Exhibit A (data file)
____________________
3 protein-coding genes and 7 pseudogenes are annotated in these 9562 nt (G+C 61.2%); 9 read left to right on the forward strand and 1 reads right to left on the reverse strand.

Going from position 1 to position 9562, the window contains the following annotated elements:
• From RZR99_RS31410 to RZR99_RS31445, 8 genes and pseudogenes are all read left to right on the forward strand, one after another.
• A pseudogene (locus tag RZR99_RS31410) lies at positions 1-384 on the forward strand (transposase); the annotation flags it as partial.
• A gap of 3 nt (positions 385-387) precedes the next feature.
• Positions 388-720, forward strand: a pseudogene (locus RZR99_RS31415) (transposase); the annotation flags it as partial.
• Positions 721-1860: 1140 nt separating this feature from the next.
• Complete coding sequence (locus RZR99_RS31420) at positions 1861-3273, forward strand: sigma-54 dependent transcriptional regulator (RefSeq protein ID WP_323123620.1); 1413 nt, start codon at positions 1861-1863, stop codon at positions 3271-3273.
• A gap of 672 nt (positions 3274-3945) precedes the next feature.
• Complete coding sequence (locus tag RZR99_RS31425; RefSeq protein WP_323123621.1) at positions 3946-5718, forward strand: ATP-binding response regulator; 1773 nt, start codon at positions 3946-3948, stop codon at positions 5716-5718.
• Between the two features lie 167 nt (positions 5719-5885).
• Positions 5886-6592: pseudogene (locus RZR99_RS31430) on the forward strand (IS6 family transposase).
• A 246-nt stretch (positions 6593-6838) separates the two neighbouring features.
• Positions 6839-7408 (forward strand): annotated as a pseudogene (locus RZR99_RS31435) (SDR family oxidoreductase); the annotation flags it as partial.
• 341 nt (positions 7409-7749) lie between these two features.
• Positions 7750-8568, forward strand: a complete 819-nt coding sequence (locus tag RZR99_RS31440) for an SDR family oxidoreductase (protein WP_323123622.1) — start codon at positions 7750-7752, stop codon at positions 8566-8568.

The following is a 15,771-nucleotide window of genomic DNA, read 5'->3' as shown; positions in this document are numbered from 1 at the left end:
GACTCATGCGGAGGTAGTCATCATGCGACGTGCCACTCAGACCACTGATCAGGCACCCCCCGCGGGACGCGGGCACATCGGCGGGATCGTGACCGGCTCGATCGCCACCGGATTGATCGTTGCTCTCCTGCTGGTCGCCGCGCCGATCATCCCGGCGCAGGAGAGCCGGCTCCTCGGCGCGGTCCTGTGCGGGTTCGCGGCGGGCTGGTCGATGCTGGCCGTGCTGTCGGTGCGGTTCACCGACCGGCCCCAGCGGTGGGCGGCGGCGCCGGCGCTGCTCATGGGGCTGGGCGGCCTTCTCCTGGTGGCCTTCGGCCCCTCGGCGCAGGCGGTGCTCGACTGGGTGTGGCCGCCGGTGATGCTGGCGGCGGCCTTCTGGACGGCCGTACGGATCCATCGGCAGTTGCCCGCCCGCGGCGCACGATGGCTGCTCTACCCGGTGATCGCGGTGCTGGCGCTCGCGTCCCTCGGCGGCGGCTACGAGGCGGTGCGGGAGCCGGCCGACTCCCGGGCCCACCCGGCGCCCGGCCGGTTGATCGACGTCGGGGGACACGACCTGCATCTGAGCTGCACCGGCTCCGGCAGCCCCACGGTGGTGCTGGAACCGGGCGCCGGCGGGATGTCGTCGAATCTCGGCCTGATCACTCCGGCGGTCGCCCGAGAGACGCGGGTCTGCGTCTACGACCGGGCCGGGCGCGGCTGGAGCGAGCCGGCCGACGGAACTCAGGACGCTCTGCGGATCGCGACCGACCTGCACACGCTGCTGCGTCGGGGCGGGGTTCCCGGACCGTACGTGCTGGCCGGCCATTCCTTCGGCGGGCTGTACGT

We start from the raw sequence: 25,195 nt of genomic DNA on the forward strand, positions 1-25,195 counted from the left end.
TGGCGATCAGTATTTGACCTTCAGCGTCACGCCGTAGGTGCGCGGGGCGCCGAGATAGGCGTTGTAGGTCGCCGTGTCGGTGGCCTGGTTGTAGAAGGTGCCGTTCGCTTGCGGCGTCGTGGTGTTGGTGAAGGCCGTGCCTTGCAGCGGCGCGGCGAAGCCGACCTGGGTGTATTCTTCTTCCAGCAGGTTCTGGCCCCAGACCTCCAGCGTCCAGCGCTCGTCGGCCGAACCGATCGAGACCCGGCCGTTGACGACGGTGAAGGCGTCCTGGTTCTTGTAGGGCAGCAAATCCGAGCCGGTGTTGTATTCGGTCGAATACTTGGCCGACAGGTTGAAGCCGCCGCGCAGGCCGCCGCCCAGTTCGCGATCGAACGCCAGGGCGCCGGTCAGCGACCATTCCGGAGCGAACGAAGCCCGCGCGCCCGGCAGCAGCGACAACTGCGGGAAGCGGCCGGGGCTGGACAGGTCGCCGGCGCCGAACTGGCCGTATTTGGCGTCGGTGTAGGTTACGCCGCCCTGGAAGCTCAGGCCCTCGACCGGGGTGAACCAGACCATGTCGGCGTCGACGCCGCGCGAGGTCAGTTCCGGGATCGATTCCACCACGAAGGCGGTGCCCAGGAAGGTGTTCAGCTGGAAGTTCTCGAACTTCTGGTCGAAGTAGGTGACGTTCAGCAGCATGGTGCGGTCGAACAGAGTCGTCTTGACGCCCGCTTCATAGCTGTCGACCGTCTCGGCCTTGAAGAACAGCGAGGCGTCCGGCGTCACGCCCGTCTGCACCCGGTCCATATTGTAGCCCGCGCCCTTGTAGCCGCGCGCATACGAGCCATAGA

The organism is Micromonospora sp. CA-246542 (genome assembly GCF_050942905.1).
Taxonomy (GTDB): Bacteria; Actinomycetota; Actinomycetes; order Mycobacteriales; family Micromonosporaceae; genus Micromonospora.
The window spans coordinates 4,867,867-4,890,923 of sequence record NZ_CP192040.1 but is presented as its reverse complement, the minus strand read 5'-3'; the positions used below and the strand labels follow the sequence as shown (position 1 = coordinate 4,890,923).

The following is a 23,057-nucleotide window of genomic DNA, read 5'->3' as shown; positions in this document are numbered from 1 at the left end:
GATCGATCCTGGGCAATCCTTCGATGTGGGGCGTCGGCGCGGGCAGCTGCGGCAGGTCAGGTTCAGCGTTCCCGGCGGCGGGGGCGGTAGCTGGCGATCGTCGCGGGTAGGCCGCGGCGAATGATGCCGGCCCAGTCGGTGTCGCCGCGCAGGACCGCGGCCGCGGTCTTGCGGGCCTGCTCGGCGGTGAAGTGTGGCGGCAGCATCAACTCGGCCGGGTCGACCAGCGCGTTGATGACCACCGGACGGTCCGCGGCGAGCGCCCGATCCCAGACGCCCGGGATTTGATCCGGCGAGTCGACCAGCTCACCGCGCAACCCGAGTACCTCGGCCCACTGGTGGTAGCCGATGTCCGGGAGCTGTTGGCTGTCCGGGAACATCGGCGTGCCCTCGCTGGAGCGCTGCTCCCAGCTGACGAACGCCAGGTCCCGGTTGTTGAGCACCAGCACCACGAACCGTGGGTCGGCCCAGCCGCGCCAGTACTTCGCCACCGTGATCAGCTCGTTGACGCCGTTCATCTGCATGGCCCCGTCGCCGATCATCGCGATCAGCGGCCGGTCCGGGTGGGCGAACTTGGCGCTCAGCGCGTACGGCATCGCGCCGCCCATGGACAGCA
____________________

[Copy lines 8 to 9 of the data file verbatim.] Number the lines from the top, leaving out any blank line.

• Complete coding sequence (locus RZR99_RS31420) at positions 1861-3273, forward strand: sigma-54 dependent transcriptional regulator (RefSeq protein ID WP_323123620.1); 1413 nt, start codon at positions 1861-1863, stop codon at positions 3271-3273.
• A gap of 672 nt (positions 3274-3945) precedes the next feature.